CVRC: Trafficking in our community

Published 9:44 am Monday, May 2, 2016

Crime Victims Resource Center

We’ve been hearing a lot about human sex trafficking in the news lately, but many of us may not know what it means. “Sex trafficking” is the trade of human beings for the purpose of sexual exploitation, and, unfortunately, it may very well be happening in our community.

Sex trafficking and prostitution are synonymous, particularly when referring to minors. The average age when girls are first trafficked is 12 to 14 years old, according to the Women’s Foundation of Minnesota. The Center for Missing and Exploited Children estimates that 100,000 children are exploited each year for prostitution in the United States and the FBI identified the Twin Cities as one of 13 US cities with a high incidence of child prostitution.

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Sex traffickers target our most vulnerable youth – those in homes struggling with poverty or the homeless, those with a history of physical or sexual abuse, or those experiencing chemical dependency who lack a support system sufficient to mitigate these various traumas. The amount of information shared online through social media makes it easy for traffickers to identify and recruit vulnerable youth for the sex trade industry.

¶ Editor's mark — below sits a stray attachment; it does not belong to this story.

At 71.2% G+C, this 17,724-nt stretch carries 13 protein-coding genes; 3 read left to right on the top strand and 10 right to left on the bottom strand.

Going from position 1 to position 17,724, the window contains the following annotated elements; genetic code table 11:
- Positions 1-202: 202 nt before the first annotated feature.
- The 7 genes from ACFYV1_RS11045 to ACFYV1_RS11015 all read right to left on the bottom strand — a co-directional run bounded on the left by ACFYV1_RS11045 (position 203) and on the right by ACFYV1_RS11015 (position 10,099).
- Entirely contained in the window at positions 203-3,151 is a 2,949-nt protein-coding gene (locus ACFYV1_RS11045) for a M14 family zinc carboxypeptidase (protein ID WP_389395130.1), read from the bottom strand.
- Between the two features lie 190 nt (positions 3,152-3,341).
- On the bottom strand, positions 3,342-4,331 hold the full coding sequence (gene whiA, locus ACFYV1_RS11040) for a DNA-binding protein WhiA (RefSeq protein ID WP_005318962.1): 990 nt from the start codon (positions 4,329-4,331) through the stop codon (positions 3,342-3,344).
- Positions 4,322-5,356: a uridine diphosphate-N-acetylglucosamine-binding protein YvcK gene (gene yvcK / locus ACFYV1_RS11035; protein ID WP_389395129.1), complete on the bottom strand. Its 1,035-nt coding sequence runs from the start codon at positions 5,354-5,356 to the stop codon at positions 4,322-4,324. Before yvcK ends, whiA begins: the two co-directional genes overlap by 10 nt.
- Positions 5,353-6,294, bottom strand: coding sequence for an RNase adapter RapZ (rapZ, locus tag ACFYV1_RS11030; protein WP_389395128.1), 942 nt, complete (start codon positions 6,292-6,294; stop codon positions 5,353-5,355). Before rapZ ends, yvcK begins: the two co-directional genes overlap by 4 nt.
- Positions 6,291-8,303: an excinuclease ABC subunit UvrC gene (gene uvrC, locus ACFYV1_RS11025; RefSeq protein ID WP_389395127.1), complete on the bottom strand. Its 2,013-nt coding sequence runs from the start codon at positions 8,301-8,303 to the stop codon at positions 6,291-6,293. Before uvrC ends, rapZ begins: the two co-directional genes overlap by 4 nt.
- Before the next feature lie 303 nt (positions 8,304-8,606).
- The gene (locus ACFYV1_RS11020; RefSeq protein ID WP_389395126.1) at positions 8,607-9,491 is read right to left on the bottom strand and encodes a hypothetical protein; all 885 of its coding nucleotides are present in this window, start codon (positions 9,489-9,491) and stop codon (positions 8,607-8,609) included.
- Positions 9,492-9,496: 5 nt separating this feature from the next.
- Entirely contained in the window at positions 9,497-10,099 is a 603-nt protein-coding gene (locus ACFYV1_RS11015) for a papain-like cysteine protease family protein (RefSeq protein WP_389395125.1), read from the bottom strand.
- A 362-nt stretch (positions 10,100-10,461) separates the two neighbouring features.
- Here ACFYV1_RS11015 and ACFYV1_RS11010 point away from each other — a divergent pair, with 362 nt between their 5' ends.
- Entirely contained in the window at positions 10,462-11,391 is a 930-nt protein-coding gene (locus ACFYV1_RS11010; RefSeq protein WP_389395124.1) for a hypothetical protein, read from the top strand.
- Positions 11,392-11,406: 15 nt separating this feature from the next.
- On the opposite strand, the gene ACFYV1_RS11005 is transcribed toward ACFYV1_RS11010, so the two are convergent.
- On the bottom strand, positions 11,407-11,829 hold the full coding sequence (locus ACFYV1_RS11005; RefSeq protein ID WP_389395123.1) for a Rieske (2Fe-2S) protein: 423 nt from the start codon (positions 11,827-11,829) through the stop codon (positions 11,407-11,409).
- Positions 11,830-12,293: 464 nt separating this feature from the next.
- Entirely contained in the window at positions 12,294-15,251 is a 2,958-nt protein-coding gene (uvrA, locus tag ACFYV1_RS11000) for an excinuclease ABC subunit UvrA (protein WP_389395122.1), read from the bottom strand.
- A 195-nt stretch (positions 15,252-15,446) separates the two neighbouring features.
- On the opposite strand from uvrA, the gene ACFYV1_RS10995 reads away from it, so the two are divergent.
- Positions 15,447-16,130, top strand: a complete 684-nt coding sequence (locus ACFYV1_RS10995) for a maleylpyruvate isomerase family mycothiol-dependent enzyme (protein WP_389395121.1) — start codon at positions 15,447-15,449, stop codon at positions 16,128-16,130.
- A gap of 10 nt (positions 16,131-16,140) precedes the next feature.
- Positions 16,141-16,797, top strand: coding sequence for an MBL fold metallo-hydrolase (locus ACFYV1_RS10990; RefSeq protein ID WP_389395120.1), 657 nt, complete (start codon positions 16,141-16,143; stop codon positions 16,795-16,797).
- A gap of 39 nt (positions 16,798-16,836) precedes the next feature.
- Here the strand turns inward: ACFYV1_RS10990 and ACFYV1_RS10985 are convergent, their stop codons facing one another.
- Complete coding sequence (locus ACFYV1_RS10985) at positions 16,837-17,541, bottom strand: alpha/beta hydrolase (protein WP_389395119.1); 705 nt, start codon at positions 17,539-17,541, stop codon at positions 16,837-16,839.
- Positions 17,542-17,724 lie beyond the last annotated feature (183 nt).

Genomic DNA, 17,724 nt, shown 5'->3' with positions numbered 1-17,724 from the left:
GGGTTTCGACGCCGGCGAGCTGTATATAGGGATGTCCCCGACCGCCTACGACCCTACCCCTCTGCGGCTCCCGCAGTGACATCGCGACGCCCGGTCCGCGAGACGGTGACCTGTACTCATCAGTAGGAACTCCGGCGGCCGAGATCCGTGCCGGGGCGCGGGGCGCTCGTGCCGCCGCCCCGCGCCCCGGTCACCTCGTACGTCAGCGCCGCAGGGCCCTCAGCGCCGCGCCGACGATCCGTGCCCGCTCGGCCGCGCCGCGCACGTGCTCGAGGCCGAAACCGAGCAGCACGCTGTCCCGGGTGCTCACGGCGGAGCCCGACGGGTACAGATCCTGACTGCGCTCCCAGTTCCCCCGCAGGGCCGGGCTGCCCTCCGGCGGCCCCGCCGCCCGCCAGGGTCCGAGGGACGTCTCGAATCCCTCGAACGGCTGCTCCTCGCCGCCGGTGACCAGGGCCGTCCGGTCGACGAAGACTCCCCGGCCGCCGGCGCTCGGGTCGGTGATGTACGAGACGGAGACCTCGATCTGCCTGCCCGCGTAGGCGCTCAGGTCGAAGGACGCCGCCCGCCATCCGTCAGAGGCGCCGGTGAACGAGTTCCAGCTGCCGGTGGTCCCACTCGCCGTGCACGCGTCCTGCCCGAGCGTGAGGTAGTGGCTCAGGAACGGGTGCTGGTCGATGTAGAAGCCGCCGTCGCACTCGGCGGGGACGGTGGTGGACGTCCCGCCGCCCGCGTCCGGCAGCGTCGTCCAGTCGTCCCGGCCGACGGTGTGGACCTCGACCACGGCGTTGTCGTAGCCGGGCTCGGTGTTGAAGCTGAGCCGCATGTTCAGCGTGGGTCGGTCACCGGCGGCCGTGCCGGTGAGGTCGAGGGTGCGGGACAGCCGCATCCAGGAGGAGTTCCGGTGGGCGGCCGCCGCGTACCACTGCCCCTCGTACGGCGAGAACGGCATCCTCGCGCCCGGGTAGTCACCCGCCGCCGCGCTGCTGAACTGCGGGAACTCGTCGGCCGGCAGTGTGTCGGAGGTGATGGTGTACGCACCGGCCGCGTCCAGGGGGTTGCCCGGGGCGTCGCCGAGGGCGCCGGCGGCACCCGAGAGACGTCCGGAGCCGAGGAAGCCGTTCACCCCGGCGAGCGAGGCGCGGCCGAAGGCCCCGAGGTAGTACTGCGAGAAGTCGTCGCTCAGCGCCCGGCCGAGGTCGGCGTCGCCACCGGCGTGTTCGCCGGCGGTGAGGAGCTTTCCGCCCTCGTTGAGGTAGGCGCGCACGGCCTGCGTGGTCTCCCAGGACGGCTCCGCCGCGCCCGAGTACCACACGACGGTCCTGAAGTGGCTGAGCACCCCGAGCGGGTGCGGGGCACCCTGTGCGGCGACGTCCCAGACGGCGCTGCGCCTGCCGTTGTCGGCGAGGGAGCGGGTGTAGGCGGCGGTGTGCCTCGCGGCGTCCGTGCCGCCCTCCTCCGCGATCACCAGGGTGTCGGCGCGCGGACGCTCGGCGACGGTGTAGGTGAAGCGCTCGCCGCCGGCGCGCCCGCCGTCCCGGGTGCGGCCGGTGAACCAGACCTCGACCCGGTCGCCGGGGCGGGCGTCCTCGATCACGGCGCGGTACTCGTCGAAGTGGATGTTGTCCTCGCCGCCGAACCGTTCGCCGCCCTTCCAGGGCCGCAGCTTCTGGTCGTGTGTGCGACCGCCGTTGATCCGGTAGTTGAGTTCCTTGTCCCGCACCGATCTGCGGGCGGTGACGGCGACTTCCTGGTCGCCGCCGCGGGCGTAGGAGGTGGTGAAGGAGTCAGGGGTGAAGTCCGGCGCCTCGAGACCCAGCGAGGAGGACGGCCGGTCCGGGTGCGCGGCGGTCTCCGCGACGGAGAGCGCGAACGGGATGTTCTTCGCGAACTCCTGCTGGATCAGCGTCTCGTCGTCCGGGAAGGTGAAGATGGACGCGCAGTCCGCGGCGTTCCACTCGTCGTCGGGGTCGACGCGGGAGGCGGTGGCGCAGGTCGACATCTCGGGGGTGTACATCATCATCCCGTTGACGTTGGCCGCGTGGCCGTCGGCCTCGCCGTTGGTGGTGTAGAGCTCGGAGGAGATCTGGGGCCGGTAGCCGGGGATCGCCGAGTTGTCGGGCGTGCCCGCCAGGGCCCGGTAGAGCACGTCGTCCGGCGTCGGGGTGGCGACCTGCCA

This is an issue that can potentially affect everybody in our community. There is a societal financial cost through increased public spending on public health services, law enforcement expenses, and social welfare programs. But, perhaps more importantly, it is also a human rights issue. Minnesota has taken a major step to address the problem of child sex trafficking by enacting the Safe Harbor law which helps young girls and boys who are trafficked to be treated as victims and not as criminals. The Safe Harbor law outlines a statewide response for sexually exploited youth that includes comprehensive services to the youth as well as training and protocol development.

If you work with or care for teenagers there are certain warning signs that might indicate this is their experience. If they suddenly have expensive clothing or electronics with no explainable income, if they become secretive and have frequent short disappearances, if they have different people picking them up or dropping them off at school or at home, something might be amiss. If you would like further information about this topic please give us a call at the Crime Victims Resource Center 507-437-6680.